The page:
It has long been said the way to find success in entertainment is to give the audience what they want. The recent season-two finale for The Mandalorian is perhaps the best recent example of this. The counterpoint to this idea is that the audience do not always know what they want until it turns up. Light of the Jedi is an excellent example of this. Did I know I needed it? No. Do I want more of it after reading this opening shot? Certainly. For me the idea of Star Wars not always being an utterly dysfunctional hellhole of a galaxy – one that is interesting to learn about at a distance but you would not ever want to live there – is one I find fascinating. The High Republic lays claim to being a different Star Wars story and then proves how it will be so.
Let’s turn to the villains. One advantage of having a group of villains is it opens lots of doors for all kinds of nefarious intrigue. It proves to be so here, with the Nihil being a fractious and disunited yet scary adversary and a rather neat dark mirror to the belief that you should always get what you want, with nothing getting in the way. The Nihil response to that philosophy is: Yeah? You want to see what that really looks like? Just watch us. There are also a good few hints of a darker mystery here, which future volumes should pay off.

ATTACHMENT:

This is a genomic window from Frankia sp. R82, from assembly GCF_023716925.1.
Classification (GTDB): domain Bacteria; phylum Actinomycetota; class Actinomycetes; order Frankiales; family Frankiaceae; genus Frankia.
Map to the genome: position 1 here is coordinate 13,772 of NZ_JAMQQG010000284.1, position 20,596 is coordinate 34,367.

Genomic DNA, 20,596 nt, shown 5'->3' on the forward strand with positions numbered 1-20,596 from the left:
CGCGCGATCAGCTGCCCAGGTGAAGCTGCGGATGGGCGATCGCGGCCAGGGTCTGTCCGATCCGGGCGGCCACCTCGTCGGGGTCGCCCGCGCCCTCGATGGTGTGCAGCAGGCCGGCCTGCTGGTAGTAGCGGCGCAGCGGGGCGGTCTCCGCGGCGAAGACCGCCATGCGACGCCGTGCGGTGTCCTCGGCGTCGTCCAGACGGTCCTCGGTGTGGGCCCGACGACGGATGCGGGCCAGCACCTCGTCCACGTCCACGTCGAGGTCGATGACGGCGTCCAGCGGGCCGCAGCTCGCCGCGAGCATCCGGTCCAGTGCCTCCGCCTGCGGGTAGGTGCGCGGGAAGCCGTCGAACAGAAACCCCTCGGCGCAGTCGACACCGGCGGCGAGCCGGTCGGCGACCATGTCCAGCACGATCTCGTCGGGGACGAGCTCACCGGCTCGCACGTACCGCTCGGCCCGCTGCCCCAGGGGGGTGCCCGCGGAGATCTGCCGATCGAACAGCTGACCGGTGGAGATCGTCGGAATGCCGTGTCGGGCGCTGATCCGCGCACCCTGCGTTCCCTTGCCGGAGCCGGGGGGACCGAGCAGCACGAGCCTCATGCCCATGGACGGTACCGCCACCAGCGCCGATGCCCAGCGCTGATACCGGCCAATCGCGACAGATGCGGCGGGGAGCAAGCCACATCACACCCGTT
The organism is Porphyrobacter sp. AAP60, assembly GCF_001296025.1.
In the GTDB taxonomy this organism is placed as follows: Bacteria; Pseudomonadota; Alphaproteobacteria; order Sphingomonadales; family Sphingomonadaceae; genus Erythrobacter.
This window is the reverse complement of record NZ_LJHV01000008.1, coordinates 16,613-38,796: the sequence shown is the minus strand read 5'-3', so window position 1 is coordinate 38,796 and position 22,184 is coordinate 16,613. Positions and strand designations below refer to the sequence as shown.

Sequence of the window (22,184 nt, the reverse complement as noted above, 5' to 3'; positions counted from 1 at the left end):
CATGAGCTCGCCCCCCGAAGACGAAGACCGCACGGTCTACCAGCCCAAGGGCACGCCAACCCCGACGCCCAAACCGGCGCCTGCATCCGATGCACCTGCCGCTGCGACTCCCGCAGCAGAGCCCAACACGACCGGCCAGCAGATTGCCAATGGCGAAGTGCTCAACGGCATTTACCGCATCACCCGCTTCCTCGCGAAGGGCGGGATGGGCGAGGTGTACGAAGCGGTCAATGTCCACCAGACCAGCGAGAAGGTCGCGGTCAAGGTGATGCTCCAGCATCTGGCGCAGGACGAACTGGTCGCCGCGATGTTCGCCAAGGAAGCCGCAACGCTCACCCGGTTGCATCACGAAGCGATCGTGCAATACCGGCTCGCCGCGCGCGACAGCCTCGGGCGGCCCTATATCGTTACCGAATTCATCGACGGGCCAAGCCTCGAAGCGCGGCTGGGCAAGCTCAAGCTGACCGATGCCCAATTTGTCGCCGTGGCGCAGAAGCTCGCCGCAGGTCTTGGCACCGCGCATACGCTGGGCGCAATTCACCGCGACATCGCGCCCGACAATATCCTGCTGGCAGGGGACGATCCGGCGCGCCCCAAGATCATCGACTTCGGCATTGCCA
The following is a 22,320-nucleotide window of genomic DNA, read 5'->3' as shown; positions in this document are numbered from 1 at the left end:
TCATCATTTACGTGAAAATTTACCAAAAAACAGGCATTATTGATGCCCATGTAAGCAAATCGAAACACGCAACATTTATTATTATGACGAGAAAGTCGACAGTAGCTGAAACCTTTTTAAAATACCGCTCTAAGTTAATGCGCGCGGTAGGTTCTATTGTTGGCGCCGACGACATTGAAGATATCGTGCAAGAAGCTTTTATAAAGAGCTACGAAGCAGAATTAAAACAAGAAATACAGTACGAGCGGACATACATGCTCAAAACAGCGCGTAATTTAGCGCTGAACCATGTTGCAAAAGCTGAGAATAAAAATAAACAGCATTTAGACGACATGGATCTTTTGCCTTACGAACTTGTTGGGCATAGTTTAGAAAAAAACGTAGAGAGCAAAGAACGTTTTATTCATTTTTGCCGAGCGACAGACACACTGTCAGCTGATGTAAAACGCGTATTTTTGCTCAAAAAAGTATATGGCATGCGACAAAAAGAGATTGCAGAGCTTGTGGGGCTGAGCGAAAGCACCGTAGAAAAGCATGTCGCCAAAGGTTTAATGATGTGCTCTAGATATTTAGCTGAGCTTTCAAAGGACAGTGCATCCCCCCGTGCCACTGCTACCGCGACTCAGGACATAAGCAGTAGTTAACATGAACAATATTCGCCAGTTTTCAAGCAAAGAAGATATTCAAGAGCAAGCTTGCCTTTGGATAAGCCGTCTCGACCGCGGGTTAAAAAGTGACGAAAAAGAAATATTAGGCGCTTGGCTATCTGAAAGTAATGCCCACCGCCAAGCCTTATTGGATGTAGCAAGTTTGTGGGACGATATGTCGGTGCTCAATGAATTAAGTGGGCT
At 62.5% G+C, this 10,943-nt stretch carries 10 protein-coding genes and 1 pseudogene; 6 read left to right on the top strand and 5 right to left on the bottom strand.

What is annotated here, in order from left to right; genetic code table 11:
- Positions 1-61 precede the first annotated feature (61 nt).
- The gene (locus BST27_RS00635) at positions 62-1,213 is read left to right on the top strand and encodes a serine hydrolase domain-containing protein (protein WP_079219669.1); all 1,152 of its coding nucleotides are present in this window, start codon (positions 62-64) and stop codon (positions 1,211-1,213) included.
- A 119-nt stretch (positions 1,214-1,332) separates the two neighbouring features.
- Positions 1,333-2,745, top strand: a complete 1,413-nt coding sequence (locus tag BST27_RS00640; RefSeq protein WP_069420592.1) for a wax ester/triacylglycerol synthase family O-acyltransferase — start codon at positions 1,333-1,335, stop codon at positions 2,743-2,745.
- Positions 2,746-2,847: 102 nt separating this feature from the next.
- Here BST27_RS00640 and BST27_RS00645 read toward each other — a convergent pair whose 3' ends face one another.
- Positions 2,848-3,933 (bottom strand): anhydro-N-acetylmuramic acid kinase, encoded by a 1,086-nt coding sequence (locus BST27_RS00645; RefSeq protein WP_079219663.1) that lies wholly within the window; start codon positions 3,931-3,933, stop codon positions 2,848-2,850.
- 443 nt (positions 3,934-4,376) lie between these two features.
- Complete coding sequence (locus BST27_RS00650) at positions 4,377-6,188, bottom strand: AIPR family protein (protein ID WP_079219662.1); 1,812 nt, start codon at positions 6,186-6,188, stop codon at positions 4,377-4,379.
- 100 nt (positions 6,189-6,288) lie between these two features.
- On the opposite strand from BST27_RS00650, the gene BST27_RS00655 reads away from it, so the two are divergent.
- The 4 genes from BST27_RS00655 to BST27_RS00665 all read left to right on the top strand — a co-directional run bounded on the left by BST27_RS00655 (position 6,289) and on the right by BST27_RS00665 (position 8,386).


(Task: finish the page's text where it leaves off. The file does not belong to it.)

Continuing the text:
Talking of future volumes, The High Republic has laid claim to one of the most dubious ones going for any multimedia undertaking: that you don’t have to get all of it. Many have claimed this, very few to none have succeeded. It does seed the next two, novels ostensibly for other age ranges, in its final pages but it does so in a way that invited me to check them out, without requiring me to. The real proof of this is some way off, in the form of July’s sequel, The Rising Storm, but the other one I have pre-ordered, February’s Into the Dark, will be a good, more immediate test. This one might well pull it off.
Will they maintain the optimism and aspirations that run so strongly through this opening epic? Hopefully, especially if they appreciate the importance of what they have started here. Throwing away these aspects for a quick, single volume, immediate gain would wreck it. Sure, the final pages set up some dark, dark events – there’s no way around that given how events play out, but I would like to think the fine sense of balancing that runs through the entire book will be a consistent feature of all of the stories that come under the banner of The High Republic.
Six years ago, the new canon of Star Wars books kicked off with A New Dawn. It became one of my favorite stories. It also gained my interest in other stories that I was not planning to seek out because it was that good and that was where the story of the characters continued. Now Light of the Jedi has done similar: I am more likely to check out the IDW comics, and if Marvel are wise enough to release their part of this in an oversized hardcover I would also snap that up. It’ll be intriguing to see how the just-announced television series The Acolyte fits into all of it. And who knows, maybe there will be an audio production too.